I updated the chart above after finding that I do not have an appropriate pink yarn to use for the slippers.  I considered using a gray/purple heathered yarn that I have leftover from another project but decided that plain gray would look just fine and simplify it a bit.  (8 is less than 9, after all!)

I started by holding two strands together (light blue and green) and doing a long-tail cast on, being careful to keep the strands in the right order.  Then, because of the odd number, I cast on a single light blue stitch at the end.


Then, I had to actually try to start following my chart, which I did not have printed.  For some irritating reason, on my iPad, the image kept jumping back to no zoom if I so much as breathed funny, but I persisted because I wanted to get the colored portion done before leaving for Thanksgiving so I could take just the two main colors with me on the plane.  On a side note about the colors, it turns out that the Blue Ink WotA I have is super dark, almost indistinguishable from black, and therefore not really appropriate for this project.  I do have a decent color called Celestial in WotA Superwash and decided to use that after I realized that the Semolina I have is Superwash as well so neither is a total outlier.  Unless the scarf gets washed wrong and/or accidentally felted, it should not make a big difference.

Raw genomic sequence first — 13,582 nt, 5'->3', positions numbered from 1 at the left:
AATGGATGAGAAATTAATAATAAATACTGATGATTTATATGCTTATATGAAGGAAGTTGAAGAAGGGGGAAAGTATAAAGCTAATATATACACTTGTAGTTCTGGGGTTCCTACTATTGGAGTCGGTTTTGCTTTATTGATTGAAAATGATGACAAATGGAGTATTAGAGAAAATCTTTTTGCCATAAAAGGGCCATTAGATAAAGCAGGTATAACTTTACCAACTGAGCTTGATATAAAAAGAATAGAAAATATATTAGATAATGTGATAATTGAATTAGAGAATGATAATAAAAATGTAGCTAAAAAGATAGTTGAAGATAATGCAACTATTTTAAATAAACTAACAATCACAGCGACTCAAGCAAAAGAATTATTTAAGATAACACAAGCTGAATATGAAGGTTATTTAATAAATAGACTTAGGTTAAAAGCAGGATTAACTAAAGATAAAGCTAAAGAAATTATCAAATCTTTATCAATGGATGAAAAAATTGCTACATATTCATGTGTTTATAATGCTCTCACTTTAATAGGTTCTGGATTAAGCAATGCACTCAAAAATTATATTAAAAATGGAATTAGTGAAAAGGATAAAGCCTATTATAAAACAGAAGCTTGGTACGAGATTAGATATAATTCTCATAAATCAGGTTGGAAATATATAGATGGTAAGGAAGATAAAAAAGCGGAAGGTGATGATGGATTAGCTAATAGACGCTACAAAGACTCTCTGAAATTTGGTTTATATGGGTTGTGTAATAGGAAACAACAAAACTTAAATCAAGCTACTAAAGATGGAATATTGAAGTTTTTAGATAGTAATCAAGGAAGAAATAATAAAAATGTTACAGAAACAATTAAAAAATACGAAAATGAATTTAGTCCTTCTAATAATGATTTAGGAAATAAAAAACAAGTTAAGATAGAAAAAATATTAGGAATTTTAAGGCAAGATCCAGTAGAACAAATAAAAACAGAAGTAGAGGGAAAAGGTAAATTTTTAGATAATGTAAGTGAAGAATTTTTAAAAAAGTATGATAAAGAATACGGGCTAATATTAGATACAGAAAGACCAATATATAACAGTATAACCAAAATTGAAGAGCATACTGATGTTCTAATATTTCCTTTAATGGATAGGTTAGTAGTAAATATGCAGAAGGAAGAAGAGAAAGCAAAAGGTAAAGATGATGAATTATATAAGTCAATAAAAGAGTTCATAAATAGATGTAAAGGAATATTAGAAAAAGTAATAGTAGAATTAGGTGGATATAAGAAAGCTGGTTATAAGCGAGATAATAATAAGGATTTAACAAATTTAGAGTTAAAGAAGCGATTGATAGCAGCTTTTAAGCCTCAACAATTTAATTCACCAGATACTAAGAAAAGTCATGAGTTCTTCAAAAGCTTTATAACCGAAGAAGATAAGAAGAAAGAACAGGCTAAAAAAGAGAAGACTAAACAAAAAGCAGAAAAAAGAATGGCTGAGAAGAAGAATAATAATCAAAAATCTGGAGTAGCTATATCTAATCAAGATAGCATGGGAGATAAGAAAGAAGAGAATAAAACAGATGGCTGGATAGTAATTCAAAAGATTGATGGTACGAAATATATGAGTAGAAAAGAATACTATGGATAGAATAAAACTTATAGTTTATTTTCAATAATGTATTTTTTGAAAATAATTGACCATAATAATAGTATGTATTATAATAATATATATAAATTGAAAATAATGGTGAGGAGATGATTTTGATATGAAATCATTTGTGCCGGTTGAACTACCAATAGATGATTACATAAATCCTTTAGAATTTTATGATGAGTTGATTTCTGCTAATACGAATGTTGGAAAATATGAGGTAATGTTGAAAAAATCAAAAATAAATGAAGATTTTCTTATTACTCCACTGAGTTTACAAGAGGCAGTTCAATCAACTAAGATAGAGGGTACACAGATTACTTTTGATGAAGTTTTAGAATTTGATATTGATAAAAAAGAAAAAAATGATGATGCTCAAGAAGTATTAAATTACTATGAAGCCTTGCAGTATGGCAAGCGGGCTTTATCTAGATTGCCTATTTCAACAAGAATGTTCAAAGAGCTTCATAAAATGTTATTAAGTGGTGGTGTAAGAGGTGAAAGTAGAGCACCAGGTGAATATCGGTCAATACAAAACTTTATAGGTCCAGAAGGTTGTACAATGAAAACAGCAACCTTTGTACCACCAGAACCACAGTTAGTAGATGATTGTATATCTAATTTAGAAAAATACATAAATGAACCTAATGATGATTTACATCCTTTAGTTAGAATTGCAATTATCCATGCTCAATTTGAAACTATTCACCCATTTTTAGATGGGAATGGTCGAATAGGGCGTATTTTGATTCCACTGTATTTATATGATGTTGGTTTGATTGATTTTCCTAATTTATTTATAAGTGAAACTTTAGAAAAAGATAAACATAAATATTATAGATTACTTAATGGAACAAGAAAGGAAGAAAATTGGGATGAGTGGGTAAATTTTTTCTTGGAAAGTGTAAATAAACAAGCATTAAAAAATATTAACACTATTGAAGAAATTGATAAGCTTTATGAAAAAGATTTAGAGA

I joined new colors by just plopping them in and leaving the tail end hanging.  I don’t really know what my plans are for weaving the ends in later but I figured that it would be my future self’s problem.  Also, it got super tangled with so many strands going in and out and back and forth since every color had to be pulled to the front and back with each stitch in order to keep the floats internal.  Since there is no balance between the varied colors, this cannot be done (as far as I know) without twisting the proverbial hell out of the yarns.  For that reason (and because I made the mistake of trying it) I do not recommend using one of these cool knitting bags that holds the yarn inside and has a hole for the working strand, that just makes it impossible to untangle properly.  I ended up stopping every other row to detangle my yarn, which is kind of ridiculous but is also the best I was able to do.